Ernest Bywater

@shinerdrinker

I wonder if there is a story here in SOL, that describes a scenario where someone goes into the past to deliberately change the future only to come back to a future changed in a way he didn't expect.


SPirit Quest may suit your wishes

http://storiesonline.net/s/15868/spirit-quest

Geek of Ages

@Zom

a reading of its dogma.


I am immensely dismayed that you would consider a physics theory that has been thoroughly tested and confirmed many, many times over the past hundred years to be "dogma".

Also remember, to deny relativity is to deny that GPS works.

Einstein's treatment of it is incredibly accessible (I read it first in high school), and he spends a great deal of time going over the various observations and experiments that formed the groundwork, and then the basis for relativity (viz. the observation that light (more properly, electromagnetic radiation) is the same speed regardless of reference frame) and then works through the implications and conclusions. The difficult math (viz. working through the Lorentz transforms) is in an appendix in the back, so the math presented in the text itself is quite accessible.

It's the text I recommend to anyone who wants (or needs) a gentle introduction into it. Certainly, our knowledge has expanded since then, but Einstein's work was uncannily prescient in its ability to predict natural phenomena. I have heard it called the most successful scientific theory yet, because we keep doing experiments to test different parts of it, and it keeps being right.

So either you are immensely unaware of how the universe works, or you are trolling. Either way, you should read a text on relativity and stop spewing that hogwash.

Replies:   Zom
richardshagrin

Time is a magazine, it is published weekly. Life used to be a magazine published by the same corporation, I think it is/was Time-Life (something, maybe corporation). Life only comes out irregularly, sometimes to highlight a particular event. So Time goes on but Life ends.

REP

@Zom

that somehow time causes change


That may be the common view, but it is not what I am saying.

We all know that one object cannot be in two different states simultaneously. We know that an object like water can be in a gaseous, liquid, or solid state; but not simultaneously. We also know that it is the amount of heat energy that causes these changes in the water's state; not time. In changing from one state to another, there is an earlier state and a later state, and earlier and later indicate a passage of time.

Interesting that you mention memory. There are a clique of people who believe Memories are not stored in our minds. They believe we recreate past occurrences instead of pulling a stored memory from our mind.

You concept of the perception of time is like the belief that there are no stored memories. In the no stored memory concept, something is stored in the mind. In recalling memory, the mind uses that something. To me it is just semantics as to what gets stored; something is stored and that is what we call a memory. Your definition of time is the same thing.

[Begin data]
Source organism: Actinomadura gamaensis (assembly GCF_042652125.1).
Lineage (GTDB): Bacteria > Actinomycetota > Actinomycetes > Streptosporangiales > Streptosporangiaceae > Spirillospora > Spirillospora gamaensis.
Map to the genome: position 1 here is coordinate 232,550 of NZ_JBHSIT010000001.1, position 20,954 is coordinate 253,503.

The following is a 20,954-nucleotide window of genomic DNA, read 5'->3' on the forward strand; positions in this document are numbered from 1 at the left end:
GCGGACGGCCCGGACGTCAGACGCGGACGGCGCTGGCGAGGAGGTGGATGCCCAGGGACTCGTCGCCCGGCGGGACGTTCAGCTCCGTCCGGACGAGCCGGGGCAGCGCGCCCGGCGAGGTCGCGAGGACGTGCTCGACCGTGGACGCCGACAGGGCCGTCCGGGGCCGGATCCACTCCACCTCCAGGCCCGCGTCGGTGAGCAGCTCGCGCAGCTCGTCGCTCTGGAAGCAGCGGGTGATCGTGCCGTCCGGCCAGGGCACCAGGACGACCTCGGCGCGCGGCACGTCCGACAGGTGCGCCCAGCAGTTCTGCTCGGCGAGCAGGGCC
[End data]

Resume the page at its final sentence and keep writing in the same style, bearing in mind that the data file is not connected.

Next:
Replies:   Geek of Ages
Geek of Ages
Updated:

@REP


We know that an object like water can be in a gaseous, liquid, or solid state; but not simultaneously.


The scientist in me would like to point out that this is not exactly true. At places like the triple point or along phase transition boundaries for a substance, you can have phase coexistence; and there are things like mesophases...

(The real world is complicated)

Replies:   richardshagrin
richardshagrin

@Geek of Ages

Order some drinks there can be liquids, solids (ice) and gas, if the mixer is carbonated. Think rum and coke, on ice.

Zom

@Geek of Ages

I am immensely dismayed

Please don't be. I am not really as ignorant as I apparently seem, nor am I trolling, exactly. I am certainly not denying relativity. All I am doing is postulating another view of time. But I will stop now so I don't offend anyone else.

Just let me say that if C is constant, and time varies depending on the framework that C is observed in, the time is derived from C and the framework. Time is our construct to enable measurement. That's all.

Replies:   StarFleet Carl
StarFleet Carl

@Zom

Time is our construct to enable measurement.


Not exactly. The actual units that we use - seconds, minutes, hours, etc., are the constructs we've made to measure the FLOW of time. But time itself is not a construct.

The Final Front Ear, in TOS (The Original Series, for you poor bastards who have no taste in science fiction), did major time travel stories five times. And of course, many other times in the rest of the shows.

In 'The Naked Time' the Enterprise has experiences, travels backwards in time three days, and changes course so they don't experience the same three days - but as a closed universe, the crew that were killed remain dead.

In 'Tomorrow is Yesterday', while the crew of the Enterprise interacted with people in the past, by returning them to their locations BEFORE they met the Enterprise crew, they were able to erase the memories of the Earth pilot and guard, while the Enterprise still kept that knowledge.

'The City on the Edge of Forever' was the big time travel episode, but other than the mechanical rice picker joke, really sort of wasn't in the flow with the rest of the series.

'Assignment Earth' was actually a pilot for another series, but the actions of the Enterprise appear to have actually been a part of the recorded timeline in their own future.

It's interesting to note that in 'All Our Yesterdays', since the Enterprise was so far in the past that Vulcan wasn't civilized, that Spock was reverting to a more primitive way of behavior. At the same time, the humans in the past didn't - which may be an indication we're still the same savages now (and in the future) that we've always been.